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Computational Fluid Dynamics is a discipline that deals with the numerical solution of partial differential equations (PDEs) governing the flow of fluids. The equations under consideration are the Navier-Stokes equations, describing the momentum transport in the fluid,

\[\rho \frac{D \textbf{u}}{Dt} = - \nabla p + \nabla \cdot \mathbf{\tau} + \rho \textbf{g},\]where \(\rho\) is the density, \(\frac{D}{Dt} := \frac{\partial}{\partial t} + \textbf{u} \cdot \nabla\) is the material derivative, \(p\) is the pressure, \(\tau\) is the deviatoric stress tensor and \(\mathbf{g}\) are body forces acting on the fluid. Depending on the taken assumptions of the fluid properties the Navier-Stokes equations may be modified or simplified and additional constraints may be added.

Different properties are considered. The fluid can either be *viscous* (like
oil or honey) or *inviscid* (like water). It is also either considered to be
*compressible* or *incompressible*. Incompressible flows are less complex to
simulate as some terms can be dropped from the Navier-Stokes equations. One
also distinguishes between *steady* and *unsteady* or *transient* fluid flows.
Transient flows are time-dependent while steady flows are not. Similarly, a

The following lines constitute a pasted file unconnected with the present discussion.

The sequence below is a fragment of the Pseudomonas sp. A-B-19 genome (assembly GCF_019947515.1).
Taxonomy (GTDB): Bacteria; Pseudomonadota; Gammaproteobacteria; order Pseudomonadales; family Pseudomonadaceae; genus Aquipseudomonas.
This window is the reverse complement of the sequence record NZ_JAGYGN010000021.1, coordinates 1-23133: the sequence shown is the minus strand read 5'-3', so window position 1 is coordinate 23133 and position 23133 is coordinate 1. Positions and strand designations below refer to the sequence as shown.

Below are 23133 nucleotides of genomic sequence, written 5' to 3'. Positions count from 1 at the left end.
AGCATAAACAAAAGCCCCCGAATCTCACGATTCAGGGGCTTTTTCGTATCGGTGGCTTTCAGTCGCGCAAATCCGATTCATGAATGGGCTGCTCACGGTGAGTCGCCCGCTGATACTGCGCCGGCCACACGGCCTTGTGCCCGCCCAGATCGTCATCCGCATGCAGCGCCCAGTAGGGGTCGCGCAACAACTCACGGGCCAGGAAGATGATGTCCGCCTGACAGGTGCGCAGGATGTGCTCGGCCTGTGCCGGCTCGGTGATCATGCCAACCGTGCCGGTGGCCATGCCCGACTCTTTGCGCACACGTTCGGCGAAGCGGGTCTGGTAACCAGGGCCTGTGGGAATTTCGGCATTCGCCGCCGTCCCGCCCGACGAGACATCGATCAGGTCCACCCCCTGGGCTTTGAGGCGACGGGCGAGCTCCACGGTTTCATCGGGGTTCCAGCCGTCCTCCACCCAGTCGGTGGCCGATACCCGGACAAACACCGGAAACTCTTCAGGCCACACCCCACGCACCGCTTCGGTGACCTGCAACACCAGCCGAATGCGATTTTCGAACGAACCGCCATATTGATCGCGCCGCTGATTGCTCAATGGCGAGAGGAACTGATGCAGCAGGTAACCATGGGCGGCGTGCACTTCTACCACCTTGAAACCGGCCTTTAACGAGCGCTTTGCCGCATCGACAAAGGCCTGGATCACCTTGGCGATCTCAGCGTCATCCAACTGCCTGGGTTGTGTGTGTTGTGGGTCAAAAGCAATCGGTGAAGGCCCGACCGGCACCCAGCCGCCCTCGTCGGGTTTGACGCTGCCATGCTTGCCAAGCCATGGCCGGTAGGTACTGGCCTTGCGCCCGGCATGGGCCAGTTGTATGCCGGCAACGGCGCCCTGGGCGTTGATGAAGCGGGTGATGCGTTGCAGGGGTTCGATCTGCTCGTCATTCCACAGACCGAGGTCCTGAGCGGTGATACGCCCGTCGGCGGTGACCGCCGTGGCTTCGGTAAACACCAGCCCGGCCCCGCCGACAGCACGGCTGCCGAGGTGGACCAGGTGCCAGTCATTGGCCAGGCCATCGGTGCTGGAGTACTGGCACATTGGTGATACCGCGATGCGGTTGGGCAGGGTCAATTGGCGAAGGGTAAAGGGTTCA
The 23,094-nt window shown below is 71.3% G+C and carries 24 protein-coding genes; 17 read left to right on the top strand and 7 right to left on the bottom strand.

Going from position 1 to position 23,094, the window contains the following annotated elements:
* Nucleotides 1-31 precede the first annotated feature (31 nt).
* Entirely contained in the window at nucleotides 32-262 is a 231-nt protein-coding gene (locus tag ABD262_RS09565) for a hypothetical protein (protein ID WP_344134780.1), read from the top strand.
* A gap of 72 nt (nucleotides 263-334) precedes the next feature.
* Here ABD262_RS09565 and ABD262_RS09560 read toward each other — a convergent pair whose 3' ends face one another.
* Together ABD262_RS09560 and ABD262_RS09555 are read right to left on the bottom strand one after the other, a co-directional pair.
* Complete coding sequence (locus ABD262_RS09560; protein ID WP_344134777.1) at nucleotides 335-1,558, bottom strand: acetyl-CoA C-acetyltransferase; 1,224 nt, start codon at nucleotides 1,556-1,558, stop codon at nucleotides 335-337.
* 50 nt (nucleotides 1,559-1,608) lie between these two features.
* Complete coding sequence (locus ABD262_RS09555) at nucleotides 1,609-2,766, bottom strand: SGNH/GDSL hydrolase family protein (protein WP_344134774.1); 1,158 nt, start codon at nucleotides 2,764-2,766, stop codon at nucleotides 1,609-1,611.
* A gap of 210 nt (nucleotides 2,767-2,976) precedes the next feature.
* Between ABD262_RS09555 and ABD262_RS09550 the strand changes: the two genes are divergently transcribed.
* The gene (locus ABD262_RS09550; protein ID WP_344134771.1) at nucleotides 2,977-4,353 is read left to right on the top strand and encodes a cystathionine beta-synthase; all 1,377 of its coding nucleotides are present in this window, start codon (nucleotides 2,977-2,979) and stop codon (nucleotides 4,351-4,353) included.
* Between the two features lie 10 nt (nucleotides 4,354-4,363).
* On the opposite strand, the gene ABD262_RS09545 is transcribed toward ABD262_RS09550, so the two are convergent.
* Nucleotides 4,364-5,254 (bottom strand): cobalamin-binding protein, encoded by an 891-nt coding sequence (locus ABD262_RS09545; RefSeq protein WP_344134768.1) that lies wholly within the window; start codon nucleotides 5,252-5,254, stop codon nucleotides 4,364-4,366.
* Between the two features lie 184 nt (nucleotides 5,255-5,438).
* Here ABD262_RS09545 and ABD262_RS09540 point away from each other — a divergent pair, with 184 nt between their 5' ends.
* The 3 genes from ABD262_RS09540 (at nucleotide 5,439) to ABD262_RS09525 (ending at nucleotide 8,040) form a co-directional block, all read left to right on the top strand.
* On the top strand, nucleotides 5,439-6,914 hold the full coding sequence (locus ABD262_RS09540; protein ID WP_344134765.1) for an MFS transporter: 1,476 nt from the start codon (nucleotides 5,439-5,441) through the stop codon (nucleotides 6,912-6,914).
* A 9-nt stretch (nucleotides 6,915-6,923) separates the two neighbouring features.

flow can either be *laminar* or *turbulent*. Laminar flows are characterized
by layers of the fluid flowing in the same direction while turbulent flows are
less orderly and involve recirculation and randomness.

In order to solve these PDEs numerically different space discretizations are applied. Some commonly used methods are:

- Finite volume method
- Finite element method
- Finite difference method

Finally, the solution of the governing PDEs in each timestep are applied to the
fluid by time integration. Therefor either *explicit* or *implicit*
integration methods are used. Explicit methods use the results from the
previous timestep while implicit methods solve a system of equations to obtain
and use updated values of the current timestep for the integration. For
instance let \(\mathbf{x}(t)\) denote the position field of the fluid at time
\(t\) and \(\mathbf{u}(t)\) the velocity field at time \(t\).

Then an explicit position update is performed by

\[\mathbf{x}(t + \Delta t) = \mathbf{x}(t) + \Delta t \mathbf{u}(t)\]while an implicit position is given by

\[\mathbf{x}(t + \Delta t) = \mathbf{x}(t) + \Delta t \mathbf{u}(t + \Delta t).\]Since a lot of different combinations of fluid properties, space and time discretizations are possible there is a whole zoo of computational fluid dynamics methods available.

Related program(s): Related algorithm(s): Finite Element Method